Watching friends and church members say yes always points me to the One whose Yes enabled my own yes.

When Work Is It’s Own Reward

It may be my enneagram 1 nature. I don’t know how much is nature and how much is nurture, but I’ve always been motivated through work by reward.

I slogged through novel after novel in college with the reward of a walk, a coffee, or time with friends as the motivation. Now that I am no longer a student, but instead a wife and mother, “If I read x more pages, I will let myself enjoy y” has morphed into “If I get these errands done or finish folding this laundry, I can take a shower or read for a few minutes.”

This line of reasoning has enabled great productivity in my life; however, it has also strengthened the lie that we work only for reward. The problem with working for reward is that if we only rest when the work is done, we will never truly rest. For often the reward for a job well done is another job. Once one thing is checked off the list, five more appear. If we think rest, peace, and reward lie on the other side of finishing our work, we have bought into a fallen view of work.

Photo by Marten Bjork on Unsplash

In C.S. Lewis’s book The Horse and His Boy, the main character Shasta works himself down to the bone trying to send a kingdom-saving message to King Lune about an imminent invasion. He spends himself entirely getting to the boundary of the kingdom, thinking he has completed his work and expecting reward. When he finds out that he has more to accomplish to complete his fated task, he grows disheartened.

“Shasta’s heart fainted at these words for he felt he had no strength left. And he writhed inside at what seemed the cruelty and unfairness of the demand. He had not yet learned that if you do one good deed your reward usually is be set to do another and harder and better one.”

As I read that line aloud to my youngest son, I realized how much my heart towards work resembles Shasta’s. I work incredibly hard (often on my power and from my own strength) to get to the finish line. But when the finish line extends into a new task, a harder task, or a more challenging trial, my heart faints and whines.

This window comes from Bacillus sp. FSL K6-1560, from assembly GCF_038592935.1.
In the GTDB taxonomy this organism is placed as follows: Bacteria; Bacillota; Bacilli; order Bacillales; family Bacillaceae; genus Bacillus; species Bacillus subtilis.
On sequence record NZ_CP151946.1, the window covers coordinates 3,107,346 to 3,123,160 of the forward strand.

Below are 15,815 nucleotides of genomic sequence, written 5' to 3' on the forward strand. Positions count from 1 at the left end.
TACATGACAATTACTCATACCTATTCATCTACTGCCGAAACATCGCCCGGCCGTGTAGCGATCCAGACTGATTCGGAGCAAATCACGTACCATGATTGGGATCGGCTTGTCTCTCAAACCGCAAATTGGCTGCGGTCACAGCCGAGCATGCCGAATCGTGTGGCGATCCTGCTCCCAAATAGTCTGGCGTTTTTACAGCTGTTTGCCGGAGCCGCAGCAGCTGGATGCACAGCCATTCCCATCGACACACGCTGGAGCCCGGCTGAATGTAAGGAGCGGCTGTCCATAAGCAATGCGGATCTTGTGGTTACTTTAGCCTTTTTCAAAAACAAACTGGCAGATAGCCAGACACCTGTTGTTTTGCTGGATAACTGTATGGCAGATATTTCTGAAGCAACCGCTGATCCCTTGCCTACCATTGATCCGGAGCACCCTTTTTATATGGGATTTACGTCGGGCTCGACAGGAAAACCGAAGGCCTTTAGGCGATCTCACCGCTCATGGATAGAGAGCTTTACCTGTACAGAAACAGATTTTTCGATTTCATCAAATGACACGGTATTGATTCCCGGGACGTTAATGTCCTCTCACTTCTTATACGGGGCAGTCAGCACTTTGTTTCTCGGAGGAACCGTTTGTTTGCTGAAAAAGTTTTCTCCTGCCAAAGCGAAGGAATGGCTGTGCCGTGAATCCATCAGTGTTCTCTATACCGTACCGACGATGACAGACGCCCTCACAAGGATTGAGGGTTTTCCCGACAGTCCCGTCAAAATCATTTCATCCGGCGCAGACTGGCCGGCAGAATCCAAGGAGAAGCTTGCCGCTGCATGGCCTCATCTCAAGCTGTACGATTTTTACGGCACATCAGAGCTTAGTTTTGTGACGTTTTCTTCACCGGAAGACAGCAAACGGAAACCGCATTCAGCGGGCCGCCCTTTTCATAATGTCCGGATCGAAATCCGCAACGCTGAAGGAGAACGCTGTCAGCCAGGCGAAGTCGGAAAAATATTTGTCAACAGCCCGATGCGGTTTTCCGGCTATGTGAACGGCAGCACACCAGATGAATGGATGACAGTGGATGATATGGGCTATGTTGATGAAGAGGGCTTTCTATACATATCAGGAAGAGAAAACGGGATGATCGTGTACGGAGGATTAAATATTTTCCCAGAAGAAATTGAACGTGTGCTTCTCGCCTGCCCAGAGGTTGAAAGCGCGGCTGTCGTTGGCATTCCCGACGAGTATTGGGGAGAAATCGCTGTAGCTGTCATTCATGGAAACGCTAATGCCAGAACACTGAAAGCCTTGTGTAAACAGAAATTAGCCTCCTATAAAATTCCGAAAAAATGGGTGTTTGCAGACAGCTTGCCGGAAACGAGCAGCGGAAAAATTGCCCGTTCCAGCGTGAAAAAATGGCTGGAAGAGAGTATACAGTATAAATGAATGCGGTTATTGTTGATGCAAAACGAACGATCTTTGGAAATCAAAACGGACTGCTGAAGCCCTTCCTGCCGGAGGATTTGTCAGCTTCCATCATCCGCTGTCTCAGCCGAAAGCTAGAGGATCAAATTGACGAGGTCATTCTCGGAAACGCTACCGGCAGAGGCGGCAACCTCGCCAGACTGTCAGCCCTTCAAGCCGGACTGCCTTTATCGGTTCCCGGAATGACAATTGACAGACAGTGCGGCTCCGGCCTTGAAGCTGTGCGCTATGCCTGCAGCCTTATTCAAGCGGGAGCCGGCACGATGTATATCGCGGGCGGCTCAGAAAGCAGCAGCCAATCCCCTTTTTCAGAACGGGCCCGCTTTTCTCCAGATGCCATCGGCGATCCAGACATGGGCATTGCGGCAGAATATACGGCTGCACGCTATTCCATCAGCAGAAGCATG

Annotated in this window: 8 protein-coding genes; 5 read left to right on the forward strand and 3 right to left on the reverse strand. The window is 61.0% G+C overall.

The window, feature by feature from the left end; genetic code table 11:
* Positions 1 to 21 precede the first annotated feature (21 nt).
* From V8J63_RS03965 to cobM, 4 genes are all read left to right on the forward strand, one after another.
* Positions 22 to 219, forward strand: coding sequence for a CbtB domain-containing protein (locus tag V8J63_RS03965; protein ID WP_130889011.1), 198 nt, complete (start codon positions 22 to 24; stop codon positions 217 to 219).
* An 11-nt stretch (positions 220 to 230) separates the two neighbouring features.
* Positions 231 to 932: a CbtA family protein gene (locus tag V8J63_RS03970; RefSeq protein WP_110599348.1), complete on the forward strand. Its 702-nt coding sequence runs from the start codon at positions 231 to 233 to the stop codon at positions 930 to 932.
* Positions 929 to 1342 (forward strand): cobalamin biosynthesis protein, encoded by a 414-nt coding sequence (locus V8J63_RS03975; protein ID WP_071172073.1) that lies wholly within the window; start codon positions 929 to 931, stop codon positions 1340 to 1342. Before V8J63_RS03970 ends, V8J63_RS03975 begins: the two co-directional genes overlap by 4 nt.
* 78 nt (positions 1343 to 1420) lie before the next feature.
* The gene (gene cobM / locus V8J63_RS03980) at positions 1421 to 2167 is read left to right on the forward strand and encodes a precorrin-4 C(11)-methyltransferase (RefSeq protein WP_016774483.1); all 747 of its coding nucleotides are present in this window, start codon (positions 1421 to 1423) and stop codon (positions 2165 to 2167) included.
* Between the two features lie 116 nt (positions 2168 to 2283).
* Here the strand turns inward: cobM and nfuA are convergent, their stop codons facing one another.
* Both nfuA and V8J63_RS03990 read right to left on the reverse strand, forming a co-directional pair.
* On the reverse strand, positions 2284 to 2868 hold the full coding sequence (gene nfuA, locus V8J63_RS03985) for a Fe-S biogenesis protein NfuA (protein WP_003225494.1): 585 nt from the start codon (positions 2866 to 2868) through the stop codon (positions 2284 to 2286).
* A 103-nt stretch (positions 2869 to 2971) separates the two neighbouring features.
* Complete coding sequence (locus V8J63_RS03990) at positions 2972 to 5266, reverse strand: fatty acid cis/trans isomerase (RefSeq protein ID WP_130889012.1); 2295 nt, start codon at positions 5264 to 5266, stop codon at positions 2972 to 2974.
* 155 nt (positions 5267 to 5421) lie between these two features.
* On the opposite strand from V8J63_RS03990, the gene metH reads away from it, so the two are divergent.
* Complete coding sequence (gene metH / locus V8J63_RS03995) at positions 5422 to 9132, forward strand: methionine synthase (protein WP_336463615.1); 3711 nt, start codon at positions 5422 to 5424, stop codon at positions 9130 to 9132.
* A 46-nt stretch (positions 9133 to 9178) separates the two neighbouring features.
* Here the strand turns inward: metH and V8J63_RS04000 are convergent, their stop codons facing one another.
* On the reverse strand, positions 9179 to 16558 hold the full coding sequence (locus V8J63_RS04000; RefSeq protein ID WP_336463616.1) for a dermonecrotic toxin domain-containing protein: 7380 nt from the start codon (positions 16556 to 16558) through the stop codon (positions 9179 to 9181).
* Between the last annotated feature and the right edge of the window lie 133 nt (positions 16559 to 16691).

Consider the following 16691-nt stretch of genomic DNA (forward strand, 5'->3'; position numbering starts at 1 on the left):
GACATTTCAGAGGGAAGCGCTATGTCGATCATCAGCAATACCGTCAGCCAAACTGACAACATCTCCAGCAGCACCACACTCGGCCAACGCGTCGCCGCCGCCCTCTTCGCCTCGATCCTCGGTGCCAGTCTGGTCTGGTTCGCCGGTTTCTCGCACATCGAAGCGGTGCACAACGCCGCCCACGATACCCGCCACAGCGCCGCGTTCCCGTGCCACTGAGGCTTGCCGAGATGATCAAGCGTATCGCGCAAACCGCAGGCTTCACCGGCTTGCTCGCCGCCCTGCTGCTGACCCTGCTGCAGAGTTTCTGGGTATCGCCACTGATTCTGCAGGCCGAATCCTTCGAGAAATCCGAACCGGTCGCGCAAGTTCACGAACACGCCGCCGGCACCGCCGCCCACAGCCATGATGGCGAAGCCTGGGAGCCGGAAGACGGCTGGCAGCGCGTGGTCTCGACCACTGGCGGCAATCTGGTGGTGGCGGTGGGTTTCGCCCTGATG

The Apostle Paul was an incredibly driven man. He accomplished great things and endured trials most of us would find unthinkable. His reward for his faithful work in starting new churches was often more work, more confusion, more weight, and more persecution. He did not work to retire to the seaside of Caesarea. He worked as one whose chief reward was more of Christ himself. He drew strength from the Spirit and kept pressing on towards what was next rather than resting on his laurels (Philippians 3:12-16).

Over the past few years, God has slowly been shifting my view towards work. Rather than enduring work to get to the desired reward, whatever that may be, he is teaching me to slow down and enjoy working with him.

It takes work to approach work differently, especially for an achiever who likes to get things done. Asking questions while I am working enables me to enjoy the process on the way to the desired productivity.

Lord, what do you have for me in this? Lord, how can I invite you into going to the bank, folding the laundry, buying the groceries? Lord, how can I experience more of you and your character and nature in this task? Lord, will you please provide not only strength to do this but also satisfaction in you while I obey?

While my pace may be a little slower, my posture is more sustainable when I work alongside the Lord and out of his view of work.

Christmas for Caregivers